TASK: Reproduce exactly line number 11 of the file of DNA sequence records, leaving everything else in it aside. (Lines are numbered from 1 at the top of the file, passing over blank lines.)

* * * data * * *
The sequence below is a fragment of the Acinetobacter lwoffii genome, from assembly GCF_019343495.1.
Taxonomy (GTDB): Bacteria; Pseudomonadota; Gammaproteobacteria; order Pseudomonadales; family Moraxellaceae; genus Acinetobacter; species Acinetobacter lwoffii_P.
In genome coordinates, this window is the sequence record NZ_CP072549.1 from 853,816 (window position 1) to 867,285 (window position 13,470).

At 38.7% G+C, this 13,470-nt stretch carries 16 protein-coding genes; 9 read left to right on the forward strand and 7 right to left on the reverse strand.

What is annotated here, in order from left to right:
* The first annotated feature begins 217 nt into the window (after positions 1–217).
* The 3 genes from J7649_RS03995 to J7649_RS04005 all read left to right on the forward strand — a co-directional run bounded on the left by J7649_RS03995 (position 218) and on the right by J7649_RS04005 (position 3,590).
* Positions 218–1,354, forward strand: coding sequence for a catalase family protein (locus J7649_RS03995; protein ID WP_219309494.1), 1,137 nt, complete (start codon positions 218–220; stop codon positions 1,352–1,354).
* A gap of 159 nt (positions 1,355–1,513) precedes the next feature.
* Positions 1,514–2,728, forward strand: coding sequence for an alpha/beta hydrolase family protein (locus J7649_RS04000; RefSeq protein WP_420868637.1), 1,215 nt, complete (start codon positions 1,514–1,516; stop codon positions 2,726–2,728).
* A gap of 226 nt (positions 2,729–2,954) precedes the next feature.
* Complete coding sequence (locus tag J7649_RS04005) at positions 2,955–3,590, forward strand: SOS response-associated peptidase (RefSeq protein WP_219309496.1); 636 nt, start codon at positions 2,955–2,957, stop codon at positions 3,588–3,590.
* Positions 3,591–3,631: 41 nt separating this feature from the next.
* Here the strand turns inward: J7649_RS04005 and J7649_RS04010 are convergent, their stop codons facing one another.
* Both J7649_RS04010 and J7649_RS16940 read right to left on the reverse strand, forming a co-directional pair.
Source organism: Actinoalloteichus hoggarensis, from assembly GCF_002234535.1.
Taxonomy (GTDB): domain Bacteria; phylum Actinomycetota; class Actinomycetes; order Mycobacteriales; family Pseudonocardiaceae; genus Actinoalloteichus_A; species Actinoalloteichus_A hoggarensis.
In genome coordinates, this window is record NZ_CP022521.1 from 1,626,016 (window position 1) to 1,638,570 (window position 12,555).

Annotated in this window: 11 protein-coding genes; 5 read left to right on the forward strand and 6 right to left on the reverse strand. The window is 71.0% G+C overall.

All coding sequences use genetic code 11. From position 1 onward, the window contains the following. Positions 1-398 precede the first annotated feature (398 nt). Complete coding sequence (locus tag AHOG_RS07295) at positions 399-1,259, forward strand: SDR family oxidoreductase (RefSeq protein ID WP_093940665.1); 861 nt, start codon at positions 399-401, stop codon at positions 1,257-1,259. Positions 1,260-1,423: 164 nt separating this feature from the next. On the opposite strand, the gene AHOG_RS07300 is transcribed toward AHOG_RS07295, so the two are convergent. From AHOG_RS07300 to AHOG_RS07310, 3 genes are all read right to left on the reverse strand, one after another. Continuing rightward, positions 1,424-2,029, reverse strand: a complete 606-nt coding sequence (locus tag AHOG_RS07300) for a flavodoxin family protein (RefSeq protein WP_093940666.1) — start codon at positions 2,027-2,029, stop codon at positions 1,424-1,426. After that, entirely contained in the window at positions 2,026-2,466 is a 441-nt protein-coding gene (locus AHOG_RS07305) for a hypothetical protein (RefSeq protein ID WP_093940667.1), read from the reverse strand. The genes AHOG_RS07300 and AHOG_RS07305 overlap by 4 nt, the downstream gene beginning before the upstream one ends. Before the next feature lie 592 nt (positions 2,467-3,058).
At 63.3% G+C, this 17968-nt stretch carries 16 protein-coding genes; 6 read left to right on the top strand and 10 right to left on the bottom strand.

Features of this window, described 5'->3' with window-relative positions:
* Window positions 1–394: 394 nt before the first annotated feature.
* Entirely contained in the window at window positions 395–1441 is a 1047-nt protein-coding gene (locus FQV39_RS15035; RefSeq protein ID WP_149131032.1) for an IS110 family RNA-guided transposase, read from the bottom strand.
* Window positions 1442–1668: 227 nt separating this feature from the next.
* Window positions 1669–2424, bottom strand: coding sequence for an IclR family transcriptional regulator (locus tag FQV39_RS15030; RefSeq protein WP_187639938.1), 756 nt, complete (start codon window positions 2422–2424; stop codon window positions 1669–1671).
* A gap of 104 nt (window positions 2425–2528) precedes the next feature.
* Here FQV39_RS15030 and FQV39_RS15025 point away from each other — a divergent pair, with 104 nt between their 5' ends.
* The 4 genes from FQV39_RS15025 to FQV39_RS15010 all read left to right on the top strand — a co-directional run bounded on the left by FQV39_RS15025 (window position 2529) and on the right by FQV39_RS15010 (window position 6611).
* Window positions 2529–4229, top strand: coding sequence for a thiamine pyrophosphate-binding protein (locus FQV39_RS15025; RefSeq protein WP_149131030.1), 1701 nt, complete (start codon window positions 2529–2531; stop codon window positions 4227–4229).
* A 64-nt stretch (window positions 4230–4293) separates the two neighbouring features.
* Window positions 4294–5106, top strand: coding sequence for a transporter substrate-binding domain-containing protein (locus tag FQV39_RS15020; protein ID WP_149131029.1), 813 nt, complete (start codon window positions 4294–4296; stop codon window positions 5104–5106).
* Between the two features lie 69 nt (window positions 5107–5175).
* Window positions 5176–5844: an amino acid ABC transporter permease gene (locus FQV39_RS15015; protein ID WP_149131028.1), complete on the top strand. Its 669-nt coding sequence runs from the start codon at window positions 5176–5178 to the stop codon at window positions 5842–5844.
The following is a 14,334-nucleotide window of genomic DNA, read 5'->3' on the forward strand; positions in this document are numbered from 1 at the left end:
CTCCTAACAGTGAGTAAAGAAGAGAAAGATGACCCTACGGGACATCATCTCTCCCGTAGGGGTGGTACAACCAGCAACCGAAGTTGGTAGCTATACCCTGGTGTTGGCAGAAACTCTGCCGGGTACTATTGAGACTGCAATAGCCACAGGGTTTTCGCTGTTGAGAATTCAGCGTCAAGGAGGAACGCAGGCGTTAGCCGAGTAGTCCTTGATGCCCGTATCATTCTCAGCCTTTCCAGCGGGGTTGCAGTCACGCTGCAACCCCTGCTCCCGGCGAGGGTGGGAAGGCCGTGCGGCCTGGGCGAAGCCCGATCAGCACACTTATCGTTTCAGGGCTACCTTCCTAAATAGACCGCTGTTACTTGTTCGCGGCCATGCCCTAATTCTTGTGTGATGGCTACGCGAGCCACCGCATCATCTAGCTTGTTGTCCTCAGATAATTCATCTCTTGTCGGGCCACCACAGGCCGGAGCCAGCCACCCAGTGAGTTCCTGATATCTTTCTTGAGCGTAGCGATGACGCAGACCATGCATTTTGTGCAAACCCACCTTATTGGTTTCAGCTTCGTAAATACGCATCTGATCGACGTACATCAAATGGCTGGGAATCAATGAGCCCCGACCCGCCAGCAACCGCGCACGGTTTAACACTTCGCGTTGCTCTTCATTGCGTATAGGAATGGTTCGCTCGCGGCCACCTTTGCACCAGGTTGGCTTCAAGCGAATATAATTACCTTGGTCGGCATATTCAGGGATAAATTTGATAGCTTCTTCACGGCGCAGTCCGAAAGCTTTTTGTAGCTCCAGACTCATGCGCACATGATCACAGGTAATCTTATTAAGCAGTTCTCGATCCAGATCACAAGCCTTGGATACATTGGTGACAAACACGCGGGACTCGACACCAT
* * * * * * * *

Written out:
* A gap of 226 nt (positions 2,729–2,954) precedes the next feature.